Growing up around the farm in southwest Oklahoma provided many wonderful opportunities, including learning how to drive at any early age. While I’m not sure of the details of the transaction, my dad acquired my grandfather’s late 1960s Ford farm truck when I was a boy. Because of the age and the condition of a well-used farm vehicle, they thought teaching a boy to drive it would not do any further damage.
The truck had a standard transmission with a “three on the tree” shift. I was amazed that my grandfather could shift gears without using the clutch at times and thought it was the coolest thing in the world. When I tried for the first time, I brought the truck to a lunging stop.
Eventually I learned the trick, and by the time I stopped driving that old truck, I could shift pretty well. What I did not realize was that I learned a lesson that I could apply to what God would call me to do.
Leadership in the church is tricky (that may be the understatement of the year). I think it is particularly difficult because it involves leading change. Change is inevitable, and our natural tendency is to be resistant to change.
One of the skills that an effective pastor needs to develop is that ability to lead change. I think some of the lessons I took away from the “no clutch shift” are helpful in navigating the church through a season of change. Here are a few:
First, take it slow. It took time to learn what I perceived to be the great skill of the “no clutch shift.” One of the observed mistakes that I often see pastors and church leaders make is trying to move too far, too fast. They often do not take the time to build the needed relationships that will create the “followship” for the change. There is also a tendency to go far with the change instead of taking a more incremental approach. The combination of too fast and too far can often cause a lunging stop that is detrimental to all involved.
Second, listen for the sound. I learned that when the engine of the truck was making a certain sound, it was time to shift. In order for the pastor to hear this sound, he has to have his heart tuned to the Lord and the church. Godly wisdom is often more about when we do something than what we do. The right thing done in the wrong timing can produce a grinding of the gears in the church. A wise pastor will walk humbly with the Lord and have his finger on the pulse of his congregation that will give him a greater sense of when to make the change.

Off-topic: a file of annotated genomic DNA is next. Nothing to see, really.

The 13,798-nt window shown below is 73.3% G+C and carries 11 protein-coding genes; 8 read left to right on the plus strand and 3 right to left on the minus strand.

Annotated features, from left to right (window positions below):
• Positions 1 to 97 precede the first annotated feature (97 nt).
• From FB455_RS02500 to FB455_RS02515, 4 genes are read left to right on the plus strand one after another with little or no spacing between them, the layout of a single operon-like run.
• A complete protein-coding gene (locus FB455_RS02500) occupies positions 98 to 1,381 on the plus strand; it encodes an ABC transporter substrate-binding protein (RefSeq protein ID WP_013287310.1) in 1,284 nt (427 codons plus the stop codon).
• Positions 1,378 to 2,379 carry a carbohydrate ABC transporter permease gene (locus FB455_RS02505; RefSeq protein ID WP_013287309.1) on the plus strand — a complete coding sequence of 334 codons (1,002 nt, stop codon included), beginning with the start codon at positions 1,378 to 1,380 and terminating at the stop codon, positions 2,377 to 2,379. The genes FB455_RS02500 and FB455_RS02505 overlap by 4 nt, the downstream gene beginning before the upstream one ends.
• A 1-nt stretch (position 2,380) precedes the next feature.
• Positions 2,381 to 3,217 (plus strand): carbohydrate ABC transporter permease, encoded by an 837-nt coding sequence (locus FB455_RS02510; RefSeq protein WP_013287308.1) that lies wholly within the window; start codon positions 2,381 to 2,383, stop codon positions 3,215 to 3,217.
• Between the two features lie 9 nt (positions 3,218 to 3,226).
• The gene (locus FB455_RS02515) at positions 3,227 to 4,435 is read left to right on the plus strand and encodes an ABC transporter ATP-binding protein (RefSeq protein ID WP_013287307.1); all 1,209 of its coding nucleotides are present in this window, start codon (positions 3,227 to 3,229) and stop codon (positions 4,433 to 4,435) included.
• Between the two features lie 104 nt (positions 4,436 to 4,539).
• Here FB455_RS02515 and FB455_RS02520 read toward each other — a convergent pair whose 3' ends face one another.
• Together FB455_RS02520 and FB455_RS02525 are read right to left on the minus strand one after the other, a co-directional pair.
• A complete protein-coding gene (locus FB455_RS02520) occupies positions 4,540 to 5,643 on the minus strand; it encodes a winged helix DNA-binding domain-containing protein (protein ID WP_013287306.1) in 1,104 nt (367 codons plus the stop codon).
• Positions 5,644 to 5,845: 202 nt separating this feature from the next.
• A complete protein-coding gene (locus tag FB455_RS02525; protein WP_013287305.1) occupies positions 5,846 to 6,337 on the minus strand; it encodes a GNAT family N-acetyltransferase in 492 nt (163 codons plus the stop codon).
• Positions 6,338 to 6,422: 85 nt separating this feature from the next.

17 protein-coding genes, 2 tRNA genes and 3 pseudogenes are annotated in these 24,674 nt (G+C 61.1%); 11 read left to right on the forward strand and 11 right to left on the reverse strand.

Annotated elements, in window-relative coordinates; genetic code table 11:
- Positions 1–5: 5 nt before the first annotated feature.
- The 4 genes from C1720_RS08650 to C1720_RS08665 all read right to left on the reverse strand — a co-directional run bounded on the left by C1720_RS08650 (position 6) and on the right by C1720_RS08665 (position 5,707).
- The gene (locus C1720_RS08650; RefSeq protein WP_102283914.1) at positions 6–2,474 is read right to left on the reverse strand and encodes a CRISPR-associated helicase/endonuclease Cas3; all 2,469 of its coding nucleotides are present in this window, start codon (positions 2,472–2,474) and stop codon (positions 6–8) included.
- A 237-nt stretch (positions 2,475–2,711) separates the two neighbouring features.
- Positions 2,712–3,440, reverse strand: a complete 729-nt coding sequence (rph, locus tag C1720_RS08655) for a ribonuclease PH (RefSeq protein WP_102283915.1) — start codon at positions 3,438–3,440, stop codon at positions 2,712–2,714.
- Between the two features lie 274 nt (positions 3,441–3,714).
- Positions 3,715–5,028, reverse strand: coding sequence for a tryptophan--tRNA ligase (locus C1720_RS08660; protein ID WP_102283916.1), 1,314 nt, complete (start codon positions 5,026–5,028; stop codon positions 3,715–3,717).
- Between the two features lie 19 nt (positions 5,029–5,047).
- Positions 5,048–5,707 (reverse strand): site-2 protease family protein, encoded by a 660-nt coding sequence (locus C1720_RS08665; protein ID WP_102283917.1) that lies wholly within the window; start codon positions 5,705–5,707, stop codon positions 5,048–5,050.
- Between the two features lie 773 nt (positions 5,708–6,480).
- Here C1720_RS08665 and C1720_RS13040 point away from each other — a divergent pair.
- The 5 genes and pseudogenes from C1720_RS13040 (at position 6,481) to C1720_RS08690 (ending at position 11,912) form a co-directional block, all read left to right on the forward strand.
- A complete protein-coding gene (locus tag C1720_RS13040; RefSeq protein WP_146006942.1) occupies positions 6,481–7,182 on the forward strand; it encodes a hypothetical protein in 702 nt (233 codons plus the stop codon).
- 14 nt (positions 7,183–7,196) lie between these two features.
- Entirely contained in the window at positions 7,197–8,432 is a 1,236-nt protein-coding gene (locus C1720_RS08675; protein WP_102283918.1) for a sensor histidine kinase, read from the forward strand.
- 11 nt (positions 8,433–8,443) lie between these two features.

Third, make it smooth. The “no clutch shift” could not be forced. It required a smooth and steady shift. Pastors and churches often struggle with change because, at the very least, it feels forced. Sometimes the leaders have not taken the time to think and pray through the change before implementing. Sometimes the leaders have not thought past the initial moment or impact of the change with a plan to continue or complete it. Sometimes they simply force it when the timing is not right, and the conflict that results can be devastating. All can result in the change getting stuck and the church spinning its wheels. When you missed the shift in the farm truck you were stuck in neutral with the engine revving, and the truck going nowhere. Sadly, that describes what is happening in many churches today.
It is a great privilege and responsibility to lead in the church. It is a call to lead change for the glory of God. It will not be easy, but when done well, it is a blessing to all. I hope these lessons from the old farm truck help.